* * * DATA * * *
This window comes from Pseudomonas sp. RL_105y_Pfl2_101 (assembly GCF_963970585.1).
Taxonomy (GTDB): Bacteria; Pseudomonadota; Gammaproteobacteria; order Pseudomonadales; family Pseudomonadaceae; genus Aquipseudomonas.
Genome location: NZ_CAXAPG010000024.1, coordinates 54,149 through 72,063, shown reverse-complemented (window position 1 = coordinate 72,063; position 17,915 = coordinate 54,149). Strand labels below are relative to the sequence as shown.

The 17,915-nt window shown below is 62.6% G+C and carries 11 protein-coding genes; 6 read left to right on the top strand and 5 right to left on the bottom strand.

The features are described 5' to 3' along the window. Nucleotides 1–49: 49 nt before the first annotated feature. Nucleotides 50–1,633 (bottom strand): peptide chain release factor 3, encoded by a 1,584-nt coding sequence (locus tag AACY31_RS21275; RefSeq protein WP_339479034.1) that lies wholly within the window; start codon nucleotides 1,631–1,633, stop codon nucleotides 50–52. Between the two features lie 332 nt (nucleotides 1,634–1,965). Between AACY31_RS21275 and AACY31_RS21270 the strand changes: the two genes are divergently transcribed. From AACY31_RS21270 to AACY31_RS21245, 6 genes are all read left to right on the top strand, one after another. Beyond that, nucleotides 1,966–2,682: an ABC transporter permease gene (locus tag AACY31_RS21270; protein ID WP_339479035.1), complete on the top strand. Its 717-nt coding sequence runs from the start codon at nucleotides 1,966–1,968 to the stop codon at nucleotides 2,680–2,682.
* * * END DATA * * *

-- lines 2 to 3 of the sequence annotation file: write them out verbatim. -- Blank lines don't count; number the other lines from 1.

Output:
Taxonomy (GTDB): Bacteria; Pseudomonadota; Gammaproteobacteria; order Pseudomonadales; family Pseudomonadaceae; genus Aquipseudomonas.
Genome location: NZ_CAXAPG010000024.1, coordinates 54,149 through 72,063, shown reverse-complemented (window position 1 = coordinate 72,063; position 17,915 = coordinate 54,149). Strand labels below are relative to the sequence as shown.